artificial intelligence fisheries management

Dutch researchers and fishermen have shown that artificial intelligence makes a difference in fisheries management. Image ©Wageningen University and Research

EU-Funded AI Tool Enhances Sustainability in Dutch Fisheries

In a groundbreaking initiative supported by EU funding, Dutch researchers from Wageningen University and Research (WUR), in collaboration with the Dutch fishing industry, have harnessed the potential of artificial intelligence (AI) to tackle the perennial problem of unwanted catches in fisheries.

The project, known as Fully Documented Fisheries (FDF), introduces an AI-based tool that promises to revolutionize the way fisheries manage and document their catches, ushering in more sustainable and transparent practices.

Addressing the Challenge of Unwanted Catches

For years, the issue of unwanted catches has loomed large in the fishing industry, contributing to inefficiency, resource wastage, and financial burdens. Under EU regulations, fishers are obliged to register all catches and bring them ashore, a process that consumes valuable time, space, and financial resources.

Enter artificial intelligence. The FDF project leverages AI to automatically recognize the size and species of each fish, simplifying onboard handling, and catch documentation. Beyond streamlining the process, the tool also yields valuable data for fisheries management.


Toward a More Sustainable Future

The FDF project extends beyond traditional fisheries management systems. It enables compliance with landing and registration obligations while simultaneously enhancing transparency in the sector and promoting sustainability. The project’s primary objective is to deliver high-quality data for fisheries research, thereby fostering a sustainable and healthy fishing industry.

The heart of the project is a potent algorithm capable of identifying fish species and sizes, making it possible to differentiate between catches suitable for human consumption (above minimum size) and unwanted catches (below minimum size). This task is challenging for the crew, and the FDF tool simplifies their responsibilities, contributing to more selective fishing practices.

Albert Visser, a trawler skipper, notes one of the advantages, saying, “One of the advantages of the camera system, for example, is that you don’t need to sort undersized fish manually.”


A Wealth of Advantages

The FDF project promises a multitude of benefits. It streamlines catch processing on board, eases the crew’s workload, and reduces administrative overhead. Furthermore, it offers real-time monitoring of total catches, categorized by size, species, and weight, producing detailed data useful for scientific research, stock estimation, policy-making, and more. Commercial applications, such as enhancing fisheries selectivity, are also on the horizon.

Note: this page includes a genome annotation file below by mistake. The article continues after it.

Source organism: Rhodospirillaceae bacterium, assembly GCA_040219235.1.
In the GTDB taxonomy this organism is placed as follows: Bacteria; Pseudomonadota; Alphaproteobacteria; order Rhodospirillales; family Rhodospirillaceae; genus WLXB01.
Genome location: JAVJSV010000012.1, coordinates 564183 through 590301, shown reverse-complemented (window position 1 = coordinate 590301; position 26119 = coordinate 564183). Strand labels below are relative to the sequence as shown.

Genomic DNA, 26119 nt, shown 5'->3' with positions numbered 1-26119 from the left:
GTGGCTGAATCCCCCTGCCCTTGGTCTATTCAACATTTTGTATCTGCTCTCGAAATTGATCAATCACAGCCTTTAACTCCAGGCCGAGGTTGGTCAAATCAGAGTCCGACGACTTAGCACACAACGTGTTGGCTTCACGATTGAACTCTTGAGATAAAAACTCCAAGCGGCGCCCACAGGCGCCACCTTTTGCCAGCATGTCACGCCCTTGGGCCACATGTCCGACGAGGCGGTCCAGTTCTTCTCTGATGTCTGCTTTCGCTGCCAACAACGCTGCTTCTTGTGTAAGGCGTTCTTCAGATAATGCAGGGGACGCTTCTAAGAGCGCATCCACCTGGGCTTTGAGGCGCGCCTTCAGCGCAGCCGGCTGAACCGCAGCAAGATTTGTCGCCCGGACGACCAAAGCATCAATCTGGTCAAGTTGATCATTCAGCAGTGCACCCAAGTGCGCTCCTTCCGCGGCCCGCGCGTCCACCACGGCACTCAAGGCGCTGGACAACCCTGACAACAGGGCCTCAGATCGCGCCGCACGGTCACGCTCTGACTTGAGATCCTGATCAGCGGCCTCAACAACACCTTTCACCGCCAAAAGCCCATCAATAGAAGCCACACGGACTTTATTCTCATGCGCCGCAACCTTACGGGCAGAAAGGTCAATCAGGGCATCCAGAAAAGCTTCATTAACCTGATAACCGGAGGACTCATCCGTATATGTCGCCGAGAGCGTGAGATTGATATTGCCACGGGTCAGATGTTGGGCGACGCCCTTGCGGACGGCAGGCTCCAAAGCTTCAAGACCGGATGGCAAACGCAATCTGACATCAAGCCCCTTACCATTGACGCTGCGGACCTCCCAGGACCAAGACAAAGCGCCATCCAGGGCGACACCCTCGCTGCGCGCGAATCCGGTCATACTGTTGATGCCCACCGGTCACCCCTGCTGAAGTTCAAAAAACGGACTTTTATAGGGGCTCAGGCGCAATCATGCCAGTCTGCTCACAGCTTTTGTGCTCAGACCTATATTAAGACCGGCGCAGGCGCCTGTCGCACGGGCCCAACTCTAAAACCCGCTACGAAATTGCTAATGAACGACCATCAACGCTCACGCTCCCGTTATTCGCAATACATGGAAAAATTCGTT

Regardless of the specific use, FDF significantly amplifies transparency in the sector, benefiting not only the industry itself but also consumers and non-governmental organizations (NGOs).

The project represents a marriage of advanced technology and data collection aimed at enhancing sustainability in commercial fisheries. Edwin van Helmond, a fisheries biologist at Wageningen University and Research, underscores the multi-faceted gains, saying, “We have improved data, stock assessment, research, policy, and, ultimately, a better fisheries sector. It’s truly a win-win situation.”


The Journey So Far

FDF has operated as a pilot project for over three years, with numerous fishers opting to participate in the trials. While participation was voluntary, the fishers were compensated for the additional work involved. The system was installed on participating vessels, where video cameras recorded fish movements along conveyor belts, and an onboard AI unit decoded video images to identify and record the species and size of each fish.

This real-time insight enabled fishers to adjust their strategies, reducing the capture of undersized fish or non-target species and contributing to more responsible fishing practices.


The Path Forward

Having witnessed promising results in the initial pilot phase, the FDF project is gearing up for expansion. Initially focused on beam trawlers, a pivotal segment of Dutch fisheries, the project is now poised to extend to other fishing methods and other EU member states, including Denmark and Belgium. This marks a significant step toward making the European fishing sector more sustainable and environmentally responsible.

The AI-based FDF tool is set to redefine the future of fisheries by promoting more sustainable practices, lessening waste, and improving transparency throughout the industry.


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